When we explored this issue in Vancouver in the previous edition, it had more reader shares than ever before. When the issue began to hit the headlines in Toronto, it seemed imperative we continue to provide an outlet for artists to interrogate and explore what continues to matter. Certainly wherever we went – meetings, bars, running into people on transit – this is what people were talking about. We asked some of them to keep writing about it here.
Watching Kendrick Lamar’s performance at Sunday’s Grammy Awards (which culminated with a projection of “Compton” within a map of Africa), one can’t help to think of Beyoncé’s “Black Lives Matter” edition SuperBowl performance – and further back, Marlon Brando’s request that Sacheen Littlefeather reject the Oscar he was awarded for The Godfather. Each of these instances, and others, remind us that artists will take the space that’s given to speak about what is important to us as a community, as a society, as a species, even. When those spaces are restricted to particular histories or lineages, important truths will remain unspoken. Unheard. Artists need space. Change needs space.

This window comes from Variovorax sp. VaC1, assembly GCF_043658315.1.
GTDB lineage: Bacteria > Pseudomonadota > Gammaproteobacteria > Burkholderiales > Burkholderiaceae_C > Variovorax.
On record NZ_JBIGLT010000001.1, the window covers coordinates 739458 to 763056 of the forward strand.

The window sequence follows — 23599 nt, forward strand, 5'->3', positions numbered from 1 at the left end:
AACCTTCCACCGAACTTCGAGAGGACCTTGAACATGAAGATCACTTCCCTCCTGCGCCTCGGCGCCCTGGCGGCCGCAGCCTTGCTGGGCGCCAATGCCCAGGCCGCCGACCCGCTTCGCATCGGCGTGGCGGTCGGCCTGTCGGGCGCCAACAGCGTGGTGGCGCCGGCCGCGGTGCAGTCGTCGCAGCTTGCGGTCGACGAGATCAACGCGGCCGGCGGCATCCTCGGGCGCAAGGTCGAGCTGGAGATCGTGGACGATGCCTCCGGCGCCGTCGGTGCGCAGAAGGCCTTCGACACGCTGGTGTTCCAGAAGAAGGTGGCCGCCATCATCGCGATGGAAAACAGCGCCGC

In this edition, playwright, director and professor Djanet Sears explores bias and blindspots that allow old ways of thinking to continue unabated; Tapestry Artistic Driector Michael Mori expands on how increased diversity will increase the resilience of our institutions and culture; and SpiderWebShow’s Camila Diaz-Varela takes on how artists can collaborate to keep pushing forwards.
We are seeing mainstream presses shutting down. Journalists losing their jobs. If there is any silver lining to be found among the loss of these opinions, it is to be found in the self-publishing revolution that allow participants themselves to speak out. New spaces making more space for the conversations – like this one – that need to be happening.
Sarah Garton Stanley, Michael Wheeler & Adrienne Wong